Folks working in office towers in Shenzhen High-Tech Park can now have their lunch orders brought to them by robots, instead of walking, talking deliverymen and women.
According to Sohu.com, these robots can access the lobby elevator and deliver food straight to the customer's office. The order can then be easily collected by typing in a verification code on the robot’s ‘face.’
Watch the lunch-delivering robots in action (VPN off):
The machines can carry up to 25 kilograms of food at one time, while also being able to work for 12 hours on a single charge. When the robots are low on battery, they can automatically recharge themselves.
With such a huge demand for waimai in Shenzhen, you might rightly wonder: will these robots soon be seen traveling the streets? At least for now, that’s pretty unlikely.
According to Sina Shenzhen, these robots are currently only operating in office towers that restrict access for food deliveries. As such, the robots are more of an indoor tool designed to address the ‘last 100-meter problem.’
Back In April 2017, Wang Xing, CEO of Meituan Dianping, expressed his intention to cut costs by developing food-delivery robots during a summit in Beijing.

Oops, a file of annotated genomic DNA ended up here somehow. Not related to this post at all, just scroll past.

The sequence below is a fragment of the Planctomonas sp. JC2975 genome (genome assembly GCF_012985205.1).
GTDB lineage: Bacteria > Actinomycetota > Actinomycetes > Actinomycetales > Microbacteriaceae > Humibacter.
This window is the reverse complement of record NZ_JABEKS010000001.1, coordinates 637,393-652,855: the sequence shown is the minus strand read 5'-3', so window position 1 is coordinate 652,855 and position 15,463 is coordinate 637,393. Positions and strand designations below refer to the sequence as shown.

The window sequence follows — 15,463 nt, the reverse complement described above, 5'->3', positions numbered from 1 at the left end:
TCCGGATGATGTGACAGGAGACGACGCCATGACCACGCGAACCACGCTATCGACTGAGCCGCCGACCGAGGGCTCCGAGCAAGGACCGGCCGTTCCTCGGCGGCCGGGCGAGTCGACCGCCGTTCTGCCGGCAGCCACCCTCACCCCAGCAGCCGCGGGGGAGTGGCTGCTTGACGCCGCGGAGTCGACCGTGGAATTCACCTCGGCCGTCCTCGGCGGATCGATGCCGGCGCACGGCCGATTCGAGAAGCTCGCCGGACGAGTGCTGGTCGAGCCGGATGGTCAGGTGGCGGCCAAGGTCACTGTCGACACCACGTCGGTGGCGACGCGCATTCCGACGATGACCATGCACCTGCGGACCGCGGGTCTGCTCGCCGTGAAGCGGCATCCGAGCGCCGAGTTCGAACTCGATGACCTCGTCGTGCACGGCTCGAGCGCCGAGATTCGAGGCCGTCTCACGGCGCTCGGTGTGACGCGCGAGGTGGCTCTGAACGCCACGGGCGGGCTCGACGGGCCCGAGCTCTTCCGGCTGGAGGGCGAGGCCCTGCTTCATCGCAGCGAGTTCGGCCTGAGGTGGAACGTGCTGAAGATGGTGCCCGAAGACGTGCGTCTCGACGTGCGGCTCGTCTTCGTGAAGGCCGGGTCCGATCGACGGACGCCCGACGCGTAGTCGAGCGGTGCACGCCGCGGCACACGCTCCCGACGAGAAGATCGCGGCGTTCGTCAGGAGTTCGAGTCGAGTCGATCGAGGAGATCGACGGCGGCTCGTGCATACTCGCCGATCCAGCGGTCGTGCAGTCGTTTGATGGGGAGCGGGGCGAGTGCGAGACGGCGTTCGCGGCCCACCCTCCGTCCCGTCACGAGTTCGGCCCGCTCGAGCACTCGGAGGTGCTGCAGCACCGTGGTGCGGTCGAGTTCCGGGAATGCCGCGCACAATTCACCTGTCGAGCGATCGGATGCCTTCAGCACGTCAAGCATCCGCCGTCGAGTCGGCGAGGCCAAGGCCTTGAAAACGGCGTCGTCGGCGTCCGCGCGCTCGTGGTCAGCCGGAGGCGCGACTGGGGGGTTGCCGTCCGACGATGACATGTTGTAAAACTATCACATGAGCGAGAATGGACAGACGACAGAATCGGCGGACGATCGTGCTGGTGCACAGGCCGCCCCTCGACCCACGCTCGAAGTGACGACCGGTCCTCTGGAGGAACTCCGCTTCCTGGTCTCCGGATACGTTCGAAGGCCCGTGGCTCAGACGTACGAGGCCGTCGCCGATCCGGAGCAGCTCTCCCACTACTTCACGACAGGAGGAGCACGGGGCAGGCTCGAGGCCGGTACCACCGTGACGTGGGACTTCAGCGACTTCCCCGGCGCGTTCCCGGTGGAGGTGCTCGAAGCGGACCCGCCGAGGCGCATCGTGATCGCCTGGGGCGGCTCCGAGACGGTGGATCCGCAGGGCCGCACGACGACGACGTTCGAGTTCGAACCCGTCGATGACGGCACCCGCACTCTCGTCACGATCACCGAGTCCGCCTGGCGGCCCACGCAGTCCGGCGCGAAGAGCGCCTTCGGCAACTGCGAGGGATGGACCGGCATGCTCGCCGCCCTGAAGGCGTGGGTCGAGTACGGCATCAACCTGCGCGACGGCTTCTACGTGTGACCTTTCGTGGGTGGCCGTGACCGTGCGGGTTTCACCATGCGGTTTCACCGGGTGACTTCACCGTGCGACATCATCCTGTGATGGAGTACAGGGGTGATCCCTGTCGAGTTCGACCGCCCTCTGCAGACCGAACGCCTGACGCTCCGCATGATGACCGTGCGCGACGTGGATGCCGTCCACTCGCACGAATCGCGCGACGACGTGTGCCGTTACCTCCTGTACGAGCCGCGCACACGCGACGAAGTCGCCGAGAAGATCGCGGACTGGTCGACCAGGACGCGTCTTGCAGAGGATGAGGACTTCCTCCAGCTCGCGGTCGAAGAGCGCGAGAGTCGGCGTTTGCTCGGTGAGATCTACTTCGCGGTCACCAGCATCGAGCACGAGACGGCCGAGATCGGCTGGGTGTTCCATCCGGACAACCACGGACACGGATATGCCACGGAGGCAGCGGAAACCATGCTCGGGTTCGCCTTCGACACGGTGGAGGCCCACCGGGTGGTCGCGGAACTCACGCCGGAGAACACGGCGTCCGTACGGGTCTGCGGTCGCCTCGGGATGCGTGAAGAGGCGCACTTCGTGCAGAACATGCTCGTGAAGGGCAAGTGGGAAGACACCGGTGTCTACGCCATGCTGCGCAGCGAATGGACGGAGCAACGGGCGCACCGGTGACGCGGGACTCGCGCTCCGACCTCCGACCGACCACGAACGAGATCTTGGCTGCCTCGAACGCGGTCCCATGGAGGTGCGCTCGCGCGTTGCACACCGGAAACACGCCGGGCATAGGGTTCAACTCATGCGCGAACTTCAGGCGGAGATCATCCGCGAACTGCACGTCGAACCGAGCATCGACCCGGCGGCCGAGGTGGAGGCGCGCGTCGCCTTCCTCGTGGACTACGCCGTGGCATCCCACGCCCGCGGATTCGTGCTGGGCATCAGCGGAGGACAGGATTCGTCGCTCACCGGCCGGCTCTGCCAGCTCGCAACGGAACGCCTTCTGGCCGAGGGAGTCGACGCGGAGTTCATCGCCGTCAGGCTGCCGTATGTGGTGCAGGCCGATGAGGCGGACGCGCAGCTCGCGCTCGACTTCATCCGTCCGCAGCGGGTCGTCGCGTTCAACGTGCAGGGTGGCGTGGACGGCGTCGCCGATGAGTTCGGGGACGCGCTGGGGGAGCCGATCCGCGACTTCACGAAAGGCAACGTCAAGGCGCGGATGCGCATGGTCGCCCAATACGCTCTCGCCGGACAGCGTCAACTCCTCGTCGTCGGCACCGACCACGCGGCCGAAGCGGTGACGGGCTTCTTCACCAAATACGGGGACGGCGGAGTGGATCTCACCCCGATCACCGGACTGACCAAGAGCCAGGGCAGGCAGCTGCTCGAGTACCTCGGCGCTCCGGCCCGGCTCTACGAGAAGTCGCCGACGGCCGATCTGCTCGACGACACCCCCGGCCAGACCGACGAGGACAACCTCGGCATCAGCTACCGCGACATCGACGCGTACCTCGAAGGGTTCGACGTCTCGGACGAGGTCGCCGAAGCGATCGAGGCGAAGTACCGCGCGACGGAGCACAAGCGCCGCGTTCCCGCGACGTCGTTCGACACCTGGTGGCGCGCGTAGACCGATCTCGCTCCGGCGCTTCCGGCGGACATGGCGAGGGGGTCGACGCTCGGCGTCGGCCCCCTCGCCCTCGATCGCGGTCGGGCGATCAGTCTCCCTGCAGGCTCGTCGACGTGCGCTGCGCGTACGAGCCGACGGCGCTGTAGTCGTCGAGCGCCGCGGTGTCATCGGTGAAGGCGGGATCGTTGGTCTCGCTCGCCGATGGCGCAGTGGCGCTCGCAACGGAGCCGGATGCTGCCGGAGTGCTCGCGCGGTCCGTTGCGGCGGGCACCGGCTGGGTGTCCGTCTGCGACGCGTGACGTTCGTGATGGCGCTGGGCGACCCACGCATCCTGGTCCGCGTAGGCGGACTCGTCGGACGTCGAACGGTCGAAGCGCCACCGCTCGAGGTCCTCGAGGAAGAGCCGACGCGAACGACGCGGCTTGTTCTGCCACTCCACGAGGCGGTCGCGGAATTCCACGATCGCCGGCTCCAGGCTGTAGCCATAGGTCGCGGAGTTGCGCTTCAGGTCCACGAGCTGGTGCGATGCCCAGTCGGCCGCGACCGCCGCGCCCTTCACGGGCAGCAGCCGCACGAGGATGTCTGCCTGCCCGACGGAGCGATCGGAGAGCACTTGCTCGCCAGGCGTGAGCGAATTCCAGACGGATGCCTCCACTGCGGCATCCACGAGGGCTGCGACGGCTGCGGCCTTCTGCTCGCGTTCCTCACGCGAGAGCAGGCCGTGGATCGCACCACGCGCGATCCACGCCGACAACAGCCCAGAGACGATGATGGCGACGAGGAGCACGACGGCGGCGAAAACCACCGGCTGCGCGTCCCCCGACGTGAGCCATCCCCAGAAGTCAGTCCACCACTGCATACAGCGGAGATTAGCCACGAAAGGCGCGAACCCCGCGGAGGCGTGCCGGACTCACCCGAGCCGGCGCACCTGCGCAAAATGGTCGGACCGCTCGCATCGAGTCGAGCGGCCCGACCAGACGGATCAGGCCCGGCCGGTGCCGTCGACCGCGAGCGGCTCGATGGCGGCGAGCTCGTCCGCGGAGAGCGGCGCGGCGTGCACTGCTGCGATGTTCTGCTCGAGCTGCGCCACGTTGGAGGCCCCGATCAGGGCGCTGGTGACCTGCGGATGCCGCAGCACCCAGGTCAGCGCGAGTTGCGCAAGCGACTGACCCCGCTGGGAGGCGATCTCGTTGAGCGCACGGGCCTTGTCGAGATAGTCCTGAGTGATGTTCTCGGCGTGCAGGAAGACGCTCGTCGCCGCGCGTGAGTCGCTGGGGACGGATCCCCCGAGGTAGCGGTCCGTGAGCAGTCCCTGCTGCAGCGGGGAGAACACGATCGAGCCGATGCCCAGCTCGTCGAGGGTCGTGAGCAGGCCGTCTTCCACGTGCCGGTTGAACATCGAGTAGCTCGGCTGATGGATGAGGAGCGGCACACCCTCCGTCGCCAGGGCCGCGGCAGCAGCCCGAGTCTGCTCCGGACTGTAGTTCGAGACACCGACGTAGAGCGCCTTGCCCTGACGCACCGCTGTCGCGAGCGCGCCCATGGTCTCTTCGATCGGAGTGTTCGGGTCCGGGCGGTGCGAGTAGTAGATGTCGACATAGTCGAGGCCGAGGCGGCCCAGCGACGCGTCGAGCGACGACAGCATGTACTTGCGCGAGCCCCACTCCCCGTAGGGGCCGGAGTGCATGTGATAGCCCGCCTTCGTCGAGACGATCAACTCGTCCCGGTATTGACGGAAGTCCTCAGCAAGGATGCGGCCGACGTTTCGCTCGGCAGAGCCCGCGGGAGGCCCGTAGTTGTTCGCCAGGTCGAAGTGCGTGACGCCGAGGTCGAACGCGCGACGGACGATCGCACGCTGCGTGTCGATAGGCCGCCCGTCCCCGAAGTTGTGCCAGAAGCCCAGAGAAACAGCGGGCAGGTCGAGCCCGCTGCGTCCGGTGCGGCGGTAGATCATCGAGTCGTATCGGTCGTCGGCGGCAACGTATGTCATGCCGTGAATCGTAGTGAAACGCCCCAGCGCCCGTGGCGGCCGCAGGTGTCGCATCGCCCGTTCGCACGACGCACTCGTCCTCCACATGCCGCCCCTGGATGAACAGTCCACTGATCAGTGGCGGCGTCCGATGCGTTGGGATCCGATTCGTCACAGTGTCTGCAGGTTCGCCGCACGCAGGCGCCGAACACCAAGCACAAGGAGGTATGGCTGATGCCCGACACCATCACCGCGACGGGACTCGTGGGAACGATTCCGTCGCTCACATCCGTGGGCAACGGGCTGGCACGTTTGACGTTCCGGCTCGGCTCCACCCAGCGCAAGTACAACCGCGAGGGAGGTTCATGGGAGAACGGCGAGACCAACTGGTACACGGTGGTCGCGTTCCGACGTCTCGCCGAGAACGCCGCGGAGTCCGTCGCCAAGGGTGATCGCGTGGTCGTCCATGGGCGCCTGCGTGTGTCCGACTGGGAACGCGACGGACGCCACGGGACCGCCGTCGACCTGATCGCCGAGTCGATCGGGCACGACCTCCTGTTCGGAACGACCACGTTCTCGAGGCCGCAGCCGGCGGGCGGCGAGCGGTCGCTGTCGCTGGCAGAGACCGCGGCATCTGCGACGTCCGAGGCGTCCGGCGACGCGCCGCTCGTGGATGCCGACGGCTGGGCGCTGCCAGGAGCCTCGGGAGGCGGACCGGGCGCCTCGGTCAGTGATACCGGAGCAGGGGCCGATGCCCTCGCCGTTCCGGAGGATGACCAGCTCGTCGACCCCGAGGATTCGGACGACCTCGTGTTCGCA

Image via sohu.com
“Driverless cars and robots are not that far away in the future and it is my view that food-delivering robots will appear even sooner than driverless cars,” said Wang, adding that the use of data and artifical intelligence will bring down costs and delivery times.
In March, Wang also stated that Meituan had already established a research and development team for food-delivery robots, expressing his firm belief that the service would “become a reality over the coming five years,” according to ifeng.com.
While food-delivery robots in China are beginning to make life easier for people in office buildings, machines of similar nature have also been piloted and even taken to the streets in a number of places around the world.
According to Sohu.com, in 2016, a food-delivery machine developed by Starship Technologies was piloted in London by the food-delivery platform Just Eat. Another device developed by a tech company named Marble in the US was also spotted on a street in San Francisco in 2017.
A few states in the US, including Virginia, Wisconsin, Florida and Ohio, have even passed laws to allow delivery robots to use the sidewalks.
[Cover image via info.finance.hc360.com]